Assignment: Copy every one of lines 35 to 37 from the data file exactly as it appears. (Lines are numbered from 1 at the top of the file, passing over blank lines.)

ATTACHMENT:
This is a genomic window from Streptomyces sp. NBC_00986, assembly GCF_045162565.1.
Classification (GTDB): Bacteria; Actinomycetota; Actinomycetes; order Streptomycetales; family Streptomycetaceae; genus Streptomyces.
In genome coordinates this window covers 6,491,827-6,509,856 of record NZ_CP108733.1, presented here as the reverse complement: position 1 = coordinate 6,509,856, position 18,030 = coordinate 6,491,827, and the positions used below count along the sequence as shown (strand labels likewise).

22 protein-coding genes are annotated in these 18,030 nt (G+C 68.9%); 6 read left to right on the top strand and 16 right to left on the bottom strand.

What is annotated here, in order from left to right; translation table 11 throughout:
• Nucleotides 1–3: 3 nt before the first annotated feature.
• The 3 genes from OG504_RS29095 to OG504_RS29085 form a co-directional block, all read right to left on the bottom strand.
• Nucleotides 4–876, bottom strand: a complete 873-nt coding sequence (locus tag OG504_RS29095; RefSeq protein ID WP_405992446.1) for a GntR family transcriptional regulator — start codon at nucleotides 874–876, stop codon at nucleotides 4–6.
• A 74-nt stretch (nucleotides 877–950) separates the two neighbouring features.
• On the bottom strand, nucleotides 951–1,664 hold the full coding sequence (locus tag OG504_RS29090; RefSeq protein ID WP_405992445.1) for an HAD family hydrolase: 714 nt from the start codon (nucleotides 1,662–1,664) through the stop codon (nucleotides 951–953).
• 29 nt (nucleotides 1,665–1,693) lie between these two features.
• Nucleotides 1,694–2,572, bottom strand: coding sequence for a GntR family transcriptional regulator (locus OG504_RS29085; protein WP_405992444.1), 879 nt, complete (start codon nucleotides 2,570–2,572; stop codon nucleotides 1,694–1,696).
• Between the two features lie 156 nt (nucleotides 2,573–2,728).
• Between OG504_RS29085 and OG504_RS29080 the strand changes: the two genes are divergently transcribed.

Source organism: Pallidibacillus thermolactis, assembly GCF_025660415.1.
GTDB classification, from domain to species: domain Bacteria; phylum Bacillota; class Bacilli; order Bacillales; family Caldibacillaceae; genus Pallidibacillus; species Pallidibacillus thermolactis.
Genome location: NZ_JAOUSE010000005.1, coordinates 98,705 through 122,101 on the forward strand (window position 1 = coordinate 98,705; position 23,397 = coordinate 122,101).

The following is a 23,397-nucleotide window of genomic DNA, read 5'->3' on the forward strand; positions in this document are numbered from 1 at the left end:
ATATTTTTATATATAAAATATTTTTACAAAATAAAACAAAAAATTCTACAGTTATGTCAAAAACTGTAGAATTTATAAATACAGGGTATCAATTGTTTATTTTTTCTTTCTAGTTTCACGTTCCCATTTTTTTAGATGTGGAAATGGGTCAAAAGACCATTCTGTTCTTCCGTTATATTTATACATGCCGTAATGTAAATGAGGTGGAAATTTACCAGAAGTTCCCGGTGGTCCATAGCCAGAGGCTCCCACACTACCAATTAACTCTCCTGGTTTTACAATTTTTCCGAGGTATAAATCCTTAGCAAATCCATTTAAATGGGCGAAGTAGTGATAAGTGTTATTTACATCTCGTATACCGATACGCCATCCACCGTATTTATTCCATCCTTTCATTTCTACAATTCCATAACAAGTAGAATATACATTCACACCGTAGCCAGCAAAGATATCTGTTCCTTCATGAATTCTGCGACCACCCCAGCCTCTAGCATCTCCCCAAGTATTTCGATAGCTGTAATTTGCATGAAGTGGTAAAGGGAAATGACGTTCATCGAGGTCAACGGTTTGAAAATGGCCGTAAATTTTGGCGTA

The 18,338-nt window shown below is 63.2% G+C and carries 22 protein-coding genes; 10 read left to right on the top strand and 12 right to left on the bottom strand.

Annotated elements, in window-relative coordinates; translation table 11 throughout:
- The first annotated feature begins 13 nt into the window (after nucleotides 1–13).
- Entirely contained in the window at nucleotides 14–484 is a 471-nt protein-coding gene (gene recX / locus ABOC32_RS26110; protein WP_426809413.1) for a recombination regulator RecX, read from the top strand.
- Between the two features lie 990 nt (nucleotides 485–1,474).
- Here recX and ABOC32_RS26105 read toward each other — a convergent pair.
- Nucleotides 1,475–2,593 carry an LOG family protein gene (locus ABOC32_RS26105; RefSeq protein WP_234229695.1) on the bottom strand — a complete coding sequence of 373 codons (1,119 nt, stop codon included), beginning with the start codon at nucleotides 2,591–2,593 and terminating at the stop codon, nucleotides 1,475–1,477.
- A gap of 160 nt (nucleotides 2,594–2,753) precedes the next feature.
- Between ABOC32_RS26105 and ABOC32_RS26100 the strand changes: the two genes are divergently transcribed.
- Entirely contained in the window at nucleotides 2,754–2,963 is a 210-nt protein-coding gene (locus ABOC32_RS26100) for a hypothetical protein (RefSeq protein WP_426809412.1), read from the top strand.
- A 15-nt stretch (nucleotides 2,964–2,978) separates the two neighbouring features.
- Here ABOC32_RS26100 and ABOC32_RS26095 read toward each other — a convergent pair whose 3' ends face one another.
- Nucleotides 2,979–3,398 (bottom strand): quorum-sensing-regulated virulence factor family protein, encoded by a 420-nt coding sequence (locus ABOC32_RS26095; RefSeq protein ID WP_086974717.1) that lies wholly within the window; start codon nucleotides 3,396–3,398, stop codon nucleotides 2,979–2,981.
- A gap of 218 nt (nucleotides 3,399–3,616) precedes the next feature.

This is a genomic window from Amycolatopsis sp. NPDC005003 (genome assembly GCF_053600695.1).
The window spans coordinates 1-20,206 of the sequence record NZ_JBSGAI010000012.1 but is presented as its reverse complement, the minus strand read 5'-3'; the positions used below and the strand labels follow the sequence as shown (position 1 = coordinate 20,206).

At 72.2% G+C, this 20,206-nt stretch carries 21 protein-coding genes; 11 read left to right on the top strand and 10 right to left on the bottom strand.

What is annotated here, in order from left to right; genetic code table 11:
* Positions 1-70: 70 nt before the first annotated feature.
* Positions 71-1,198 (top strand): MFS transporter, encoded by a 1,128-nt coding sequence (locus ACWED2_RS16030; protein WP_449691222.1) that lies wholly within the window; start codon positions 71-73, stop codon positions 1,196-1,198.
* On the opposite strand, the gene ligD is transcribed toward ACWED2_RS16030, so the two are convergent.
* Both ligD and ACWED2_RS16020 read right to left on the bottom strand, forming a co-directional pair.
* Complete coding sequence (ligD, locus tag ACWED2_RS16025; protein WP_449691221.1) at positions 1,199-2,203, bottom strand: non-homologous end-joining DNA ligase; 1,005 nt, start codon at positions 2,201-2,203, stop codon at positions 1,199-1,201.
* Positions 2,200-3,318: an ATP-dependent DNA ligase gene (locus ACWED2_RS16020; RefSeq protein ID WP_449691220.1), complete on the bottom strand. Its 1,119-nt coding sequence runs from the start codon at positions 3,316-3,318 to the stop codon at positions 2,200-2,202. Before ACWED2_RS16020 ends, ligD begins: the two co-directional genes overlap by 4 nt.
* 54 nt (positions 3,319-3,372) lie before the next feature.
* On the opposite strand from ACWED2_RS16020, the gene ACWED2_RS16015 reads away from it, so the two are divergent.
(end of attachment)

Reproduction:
The window spans coordinates 1-20,206 of the sequence record NZ_JBSGAI010000012.1 but is presented as its reverse complement, the minus strand read 5'-3'; the positions used below and the strand labels follow the sequence as shown (position 1 = coordinate 20,206).

At 72.2% G+C, this 20,206-nt stretch carries 21 protein-coding genes; 11 read left to right on the top strand and 10 right to left on the bottom strand.

What is annotated here, in order from left to right; genetic code table 11: